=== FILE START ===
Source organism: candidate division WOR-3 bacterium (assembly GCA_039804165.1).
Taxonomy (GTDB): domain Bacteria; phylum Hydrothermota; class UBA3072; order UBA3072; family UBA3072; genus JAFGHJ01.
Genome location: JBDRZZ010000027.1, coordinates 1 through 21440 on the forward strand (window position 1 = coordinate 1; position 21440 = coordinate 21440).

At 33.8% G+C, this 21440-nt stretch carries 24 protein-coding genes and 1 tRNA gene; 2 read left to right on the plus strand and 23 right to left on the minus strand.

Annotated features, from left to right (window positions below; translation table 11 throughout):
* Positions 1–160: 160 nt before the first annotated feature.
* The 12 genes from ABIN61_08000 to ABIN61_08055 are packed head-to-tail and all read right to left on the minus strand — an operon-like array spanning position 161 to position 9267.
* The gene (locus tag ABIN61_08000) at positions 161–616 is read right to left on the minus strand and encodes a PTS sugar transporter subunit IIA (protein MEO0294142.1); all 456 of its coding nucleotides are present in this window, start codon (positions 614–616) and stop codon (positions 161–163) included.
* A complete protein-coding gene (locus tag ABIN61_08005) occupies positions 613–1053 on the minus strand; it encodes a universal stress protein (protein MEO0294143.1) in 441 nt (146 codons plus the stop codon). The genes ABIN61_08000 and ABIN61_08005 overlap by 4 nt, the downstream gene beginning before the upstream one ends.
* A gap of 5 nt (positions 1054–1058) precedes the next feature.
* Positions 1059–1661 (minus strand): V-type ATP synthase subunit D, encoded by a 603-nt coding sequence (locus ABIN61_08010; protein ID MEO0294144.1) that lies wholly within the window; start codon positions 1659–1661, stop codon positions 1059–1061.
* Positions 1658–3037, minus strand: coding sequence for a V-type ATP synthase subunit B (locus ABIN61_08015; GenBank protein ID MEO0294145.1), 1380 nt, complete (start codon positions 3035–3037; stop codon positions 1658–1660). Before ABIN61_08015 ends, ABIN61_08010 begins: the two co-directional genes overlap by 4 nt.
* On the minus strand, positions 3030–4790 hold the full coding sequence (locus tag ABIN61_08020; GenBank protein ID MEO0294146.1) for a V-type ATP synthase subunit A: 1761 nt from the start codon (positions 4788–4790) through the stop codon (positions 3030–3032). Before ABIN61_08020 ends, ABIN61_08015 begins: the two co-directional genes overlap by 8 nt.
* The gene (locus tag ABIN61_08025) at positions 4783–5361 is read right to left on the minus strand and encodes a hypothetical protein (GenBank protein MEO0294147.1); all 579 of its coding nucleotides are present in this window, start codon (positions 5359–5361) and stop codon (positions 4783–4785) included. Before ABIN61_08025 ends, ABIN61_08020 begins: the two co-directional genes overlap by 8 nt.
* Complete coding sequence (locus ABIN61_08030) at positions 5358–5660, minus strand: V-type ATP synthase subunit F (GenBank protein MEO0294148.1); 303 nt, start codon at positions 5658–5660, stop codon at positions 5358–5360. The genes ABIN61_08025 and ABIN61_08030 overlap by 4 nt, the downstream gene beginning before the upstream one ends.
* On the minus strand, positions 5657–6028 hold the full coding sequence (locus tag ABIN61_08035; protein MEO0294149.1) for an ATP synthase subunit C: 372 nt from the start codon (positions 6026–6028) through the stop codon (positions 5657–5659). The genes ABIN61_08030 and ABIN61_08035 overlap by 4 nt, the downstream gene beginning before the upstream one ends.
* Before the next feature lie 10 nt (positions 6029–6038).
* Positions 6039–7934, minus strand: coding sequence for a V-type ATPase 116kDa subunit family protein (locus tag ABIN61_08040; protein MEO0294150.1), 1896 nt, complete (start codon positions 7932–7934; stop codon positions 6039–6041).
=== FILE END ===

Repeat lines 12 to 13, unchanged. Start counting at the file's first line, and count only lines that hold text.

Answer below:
* Positions 1658–3037, minus strand: coding sequence for a V-type ATP synthase subunit B (locus ABIN61_08015; GenBank protein ID MEO0294145.1), 1380 nt, complete (start codon positions 3035–3037; stop codon positions 1658–1660). Before ABIN61_08015 ends, ABIN61_08010 begins: the two co-directional genes overlap by 4 nt.
* On the minus strand, positions 3030–4790 hold the full coding sequence (locus tag ABIN61_08020; GenBank protein ID MEO0294146.1) for a V-type ATP synthase subunit A: 1761 nt from the start codon (positions 4788–4790) through the stop codon (positions 3030–3032). Before ABIN61_08020 ends, ABIN61_08015 begins: the two co-directional genes overlap by 8 nt.